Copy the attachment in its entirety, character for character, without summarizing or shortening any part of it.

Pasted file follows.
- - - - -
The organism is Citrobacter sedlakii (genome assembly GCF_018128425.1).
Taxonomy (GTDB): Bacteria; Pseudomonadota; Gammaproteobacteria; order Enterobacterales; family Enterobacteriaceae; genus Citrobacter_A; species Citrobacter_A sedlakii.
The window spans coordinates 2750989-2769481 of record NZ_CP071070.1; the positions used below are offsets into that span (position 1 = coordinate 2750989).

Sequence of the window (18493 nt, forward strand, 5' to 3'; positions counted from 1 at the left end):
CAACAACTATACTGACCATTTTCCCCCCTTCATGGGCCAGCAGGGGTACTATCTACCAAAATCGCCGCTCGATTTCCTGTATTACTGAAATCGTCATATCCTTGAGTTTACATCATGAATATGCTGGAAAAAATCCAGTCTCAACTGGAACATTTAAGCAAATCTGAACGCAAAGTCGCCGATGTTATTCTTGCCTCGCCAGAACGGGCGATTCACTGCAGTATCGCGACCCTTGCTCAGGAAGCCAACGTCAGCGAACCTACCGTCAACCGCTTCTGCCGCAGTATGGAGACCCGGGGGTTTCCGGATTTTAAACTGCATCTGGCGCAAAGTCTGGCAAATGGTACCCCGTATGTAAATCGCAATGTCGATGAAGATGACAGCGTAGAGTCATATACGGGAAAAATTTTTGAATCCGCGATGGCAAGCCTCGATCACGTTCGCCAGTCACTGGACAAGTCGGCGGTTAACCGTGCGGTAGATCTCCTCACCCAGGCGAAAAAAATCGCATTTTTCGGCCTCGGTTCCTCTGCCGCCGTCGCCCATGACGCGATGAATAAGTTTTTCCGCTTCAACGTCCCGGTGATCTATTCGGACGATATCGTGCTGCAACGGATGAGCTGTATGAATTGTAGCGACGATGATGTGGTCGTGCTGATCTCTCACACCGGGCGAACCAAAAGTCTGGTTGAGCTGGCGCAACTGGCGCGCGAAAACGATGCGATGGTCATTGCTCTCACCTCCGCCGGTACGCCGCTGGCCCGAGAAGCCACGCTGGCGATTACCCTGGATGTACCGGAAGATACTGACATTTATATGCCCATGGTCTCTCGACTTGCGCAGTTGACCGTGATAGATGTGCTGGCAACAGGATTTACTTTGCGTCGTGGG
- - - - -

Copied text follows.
The organism is Citrobacter sedlakii (genome assembly GCF_018128425.1).
Taxonomy (GTDB): Bacteria; Pseudomonadota; Gammaproteobacteria; order Enterobacterales; family Enterobacteriaceae; genus Citrobacter_A; species Citrobacter_A sedlakii.
The window spans coordinates 2750989-2769481 of record NZ_CP071070.1; the positions used below are offsets into that span (position 1 = coordinate 2750989).

Sequence of the window (18493 nt, forward strand, 5' to 3'; positions counted from 1 at the left end):
CAACAACTATACTGACCATTTTCCCCCCTTCATGGGCCAGCAGGGGTACTATCTACCAAAATCGCCGCTCGATTTCCTGTATTACTGAAATCGTCATATCCTTGAGTTTACATCATGAATATGCTGGAAAAAATCCAGTCTCAACTGGAACATTTAAGCAAATCTGAACGCAAAGTCGCCGATGTTATTCTTGCCTCGCCAGAACGGGCGATTCACTGCAGTATCGCGACCCTTGCTCAGGAAGCCAACGTCAGCGAACCTACCGTCAACCGCTTCTGCCGCAGTATGGAGACCCGGGGGTTTCCGGATTTTAAACTGCATCTGGCGCAAAGTCTGGCAAATGGTACCCCGTATGTAAATCGCAATGTCGATGAAGATGACAGCGTAGAGTCATATACGGGAAAAATTTTTGAATCCGCGATGGCAAGCCTCGATCACGTTCGCCAGTCACTGGACAAGTCGGCGGTTAACCGTGCGGTAGATCTCCTCACCCAGGCGAAAAAAATCGCATTTTTCGGCCTCGGTTCCTCTGCCGCCGTCGCCCATGACGCGATGAATAAGTTTTTCCGCTTCAACGTCCCGGTGATCTATTCGGACGATATCGTGCTGCAACGGATGAGCTGTATGAATTGTAGCGACGATGATGTGGTCGTGCTGATCTCTCACACCGGGCGAACCAAAAGTCTGGTTGAGCTGGCGCAACTGGCGCGCGAAAACGATGCGATGGTCATTGCTCTCACCTCCGCCGGTACGCCGCTGGCCCGAGAAGCCACGCTGGCGATTACCCTGGATGTACCGGAAGATACTGACATTTATATGCCCATGGTCTCTCGACTTGCGCAGTTGACCGTGATAGATGTGCTGGCAACAGGATTTACTTTGCGTCGTGGG